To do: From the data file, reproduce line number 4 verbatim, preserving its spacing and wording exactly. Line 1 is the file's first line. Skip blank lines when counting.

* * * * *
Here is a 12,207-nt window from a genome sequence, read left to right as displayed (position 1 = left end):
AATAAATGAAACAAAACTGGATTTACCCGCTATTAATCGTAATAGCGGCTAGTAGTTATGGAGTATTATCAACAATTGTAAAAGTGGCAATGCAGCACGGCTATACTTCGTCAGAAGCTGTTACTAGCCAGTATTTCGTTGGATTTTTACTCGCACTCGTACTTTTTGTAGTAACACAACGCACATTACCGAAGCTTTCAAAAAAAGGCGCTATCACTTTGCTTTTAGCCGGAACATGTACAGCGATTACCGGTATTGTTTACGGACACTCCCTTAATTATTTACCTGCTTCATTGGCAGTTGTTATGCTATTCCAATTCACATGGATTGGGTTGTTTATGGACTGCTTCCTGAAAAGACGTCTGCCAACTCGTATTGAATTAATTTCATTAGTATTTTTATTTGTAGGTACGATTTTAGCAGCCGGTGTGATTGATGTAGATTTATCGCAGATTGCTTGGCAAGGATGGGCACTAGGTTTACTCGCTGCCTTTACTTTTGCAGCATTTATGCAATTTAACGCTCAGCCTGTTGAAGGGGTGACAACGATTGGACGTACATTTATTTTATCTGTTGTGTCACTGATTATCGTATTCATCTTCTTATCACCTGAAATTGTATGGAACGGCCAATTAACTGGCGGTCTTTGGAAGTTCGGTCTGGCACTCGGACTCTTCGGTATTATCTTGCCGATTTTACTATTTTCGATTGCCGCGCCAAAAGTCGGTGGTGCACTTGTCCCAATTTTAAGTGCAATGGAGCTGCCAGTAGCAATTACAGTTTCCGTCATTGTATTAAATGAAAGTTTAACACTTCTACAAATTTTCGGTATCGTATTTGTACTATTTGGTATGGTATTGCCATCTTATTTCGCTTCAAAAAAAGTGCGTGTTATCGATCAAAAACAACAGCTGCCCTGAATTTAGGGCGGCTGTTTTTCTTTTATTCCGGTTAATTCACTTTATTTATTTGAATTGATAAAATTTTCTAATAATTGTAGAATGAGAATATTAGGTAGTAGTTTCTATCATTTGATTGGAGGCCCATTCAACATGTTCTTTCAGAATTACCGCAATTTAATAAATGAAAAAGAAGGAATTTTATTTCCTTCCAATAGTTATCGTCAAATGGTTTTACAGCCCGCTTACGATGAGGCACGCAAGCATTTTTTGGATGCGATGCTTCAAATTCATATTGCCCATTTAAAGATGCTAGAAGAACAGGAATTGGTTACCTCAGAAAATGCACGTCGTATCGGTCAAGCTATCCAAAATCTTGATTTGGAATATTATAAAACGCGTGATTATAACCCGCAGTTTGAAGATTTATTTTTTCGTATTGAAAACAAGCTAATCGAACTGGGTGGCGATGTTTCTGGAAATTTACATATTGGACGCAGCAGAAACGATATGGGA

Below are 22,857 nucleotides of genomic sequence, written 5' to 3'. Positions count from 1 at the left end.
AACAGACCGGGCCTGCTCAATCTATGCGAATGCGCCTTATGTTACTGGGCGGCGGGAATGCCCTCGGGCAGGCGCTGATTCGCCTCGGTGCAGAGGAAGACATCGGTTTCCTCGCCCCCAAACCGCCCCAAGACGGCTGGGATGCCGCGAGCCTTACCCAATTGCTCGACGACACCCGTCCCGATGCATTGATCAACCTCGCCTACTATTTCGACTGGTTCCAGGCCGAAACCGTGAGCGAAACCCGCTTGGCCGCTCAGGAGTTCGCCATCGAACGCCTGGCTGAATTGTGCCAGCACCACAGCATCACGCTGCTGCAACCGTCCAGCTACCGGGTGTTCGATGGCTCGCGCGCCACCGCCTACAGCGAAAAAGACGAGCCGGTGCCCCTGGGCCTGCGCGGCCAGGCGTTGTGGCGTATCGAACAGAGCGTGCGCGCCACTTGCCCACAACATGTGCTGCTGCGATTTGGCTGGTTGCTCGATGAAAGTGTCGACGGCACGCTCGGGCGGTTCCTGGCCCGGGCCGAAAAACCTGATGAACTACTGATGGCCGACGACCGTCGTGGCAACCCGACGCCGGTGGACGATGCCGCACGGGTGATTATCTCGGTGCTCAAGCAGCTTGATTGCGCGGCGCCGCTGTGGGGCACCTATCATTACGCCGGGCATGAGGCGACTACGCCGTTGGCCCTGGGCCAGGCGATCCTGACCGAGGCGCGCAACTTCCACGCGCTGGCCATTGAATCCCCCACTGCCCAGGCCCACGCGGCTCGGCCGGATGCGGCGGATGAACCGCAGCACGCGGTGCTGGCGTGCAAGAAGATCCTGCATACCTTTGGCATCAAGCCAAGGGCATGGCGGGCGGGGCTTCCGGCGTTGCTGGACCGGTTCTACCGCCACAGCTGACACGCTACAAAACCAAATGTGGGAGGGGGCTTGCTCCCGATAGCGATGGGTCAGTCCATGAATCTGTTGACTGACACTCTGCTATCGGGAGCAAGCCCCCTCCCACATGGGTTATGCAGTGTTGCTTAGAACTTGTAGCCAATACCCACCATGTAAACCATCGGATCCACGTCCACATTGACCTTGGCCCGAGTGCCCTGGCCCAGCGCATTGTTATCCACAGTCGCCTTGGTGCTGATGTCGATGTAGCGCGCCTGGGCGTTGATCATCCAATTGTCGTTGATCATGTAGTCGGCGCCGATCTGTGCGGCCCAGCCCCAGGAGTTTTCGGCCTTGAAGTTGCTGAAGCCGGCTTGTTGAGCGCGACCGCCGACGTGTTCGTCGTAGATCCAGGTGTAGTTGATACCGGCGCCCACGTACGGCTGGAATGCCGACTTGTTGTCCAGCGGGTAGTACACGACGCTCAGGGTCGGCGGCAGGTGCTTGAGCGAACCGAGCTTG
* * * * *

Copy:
AACAGACCGGGCCTGCTCAATCTATGCGAATGCGCCTTATGTTACTGGGCGGCGGGAATGCCCTCGGGCAGGCGCTGATTCGCCTCGGTGCAGAGGAAGACATCGGTTTCCTCGCCCCCAAACCGCCCCAAGACGGCTGGGATGCCGCGAGCCTTACCCAATTGCTCGACGACACCCGTCCCGATGCATTGATCAACCTCGCCTACTATTTCGACTGGTTCCAGGCCGAAACCGTGAGCGAAACCCGCTTGGCCGCTCAGGAGTTCGCCATCGAACGCCTGGCTGAATTGTGCCAGCACCACAGCATCACGCTGCTGCAACCGTCCAGCTACCGGGTGTTCGATGGCTCGCGCGCCACCGCCTACAGCGAAAAAGACGAGCCGGTGCCCCTGGGCCTGCGCGGCCAGGCGTTGTGGCGTATCGAACAGAGCGTGCGCGCCACTTGCCCACAACATGTGCTGCTGCGATTTGGCTGGTTGCTCGATGAAAGTGTCGACGGCACGCTCGGGCGGTTCCTGGCCCGGGCCGAAAAACCTGATGAACTACTGATGGCCGACGACCGTCGTGGCAACCCGACGCCGGTGGACGATGCCGCACGGGTGATTATCTCGGTGCTCAAGCAGCTTGATTGCGCGGCGCCGCTGTGGGGCACCTATCATTACGCCGGGCATGAGGCGACTACGCCGTTGGCCCTGGGCCAGGCGATCCTGACCGAGGCGCGCAACTTCCACGCGCTGGCCATTGAATCCCCCACTGCCCAGGCCCACGCGGCTCGGCCGGATGCGGCGGATGAACCGCAGCACGCGGTGCTGGCGTGCAAGAAGATCCTGCATACCTTTGGCATCAAGCCAAGGGCATGGCGGGCGGGGCTTCCGGCGTTGCTGGACCGGTTCTACCGCCACAGCTGACACGCTACAAAACCAAATGTGGGAGGGGGCTTGCTCCCGATAGCGATGGGTCAGTCCATGAATCTGTTGACTGACACTCTGCTATCGGGAGCAAGCCCCCTCCCACATGGGTTATGCAGTGTTGCTTAGAACTTGTAGCCAATACCCACCATGTAAACCATCGGATCCACGTCCACATTGACCTTGGCCCGAGTGCCCTGGCCCAGCGCATTGTTATCCACAGTCGCCTTGGTGCTGATGTCGATGTAGCGCGCCTGGGCGTTGATCATCCAATTGTCGTTGATCATGTAGTCGGCGCCGATCTGTGCGGCCCAGCCCCAGGAGTTTTCGGCCTTGAAGTTGCTGAAGCCGGCTTGTTGAGCGCGACCGCCGACGTGTTCGTCGTAGATCCAGGTGTAGTTGATACCGGCGCCCACGTACGGCTGGAATGCCGACTTGTTGTCCAGCGGGTAGTACACGACGCTCAGGGTCGGCGGCAGGTGCTTGAGCGAACCGAGCTTG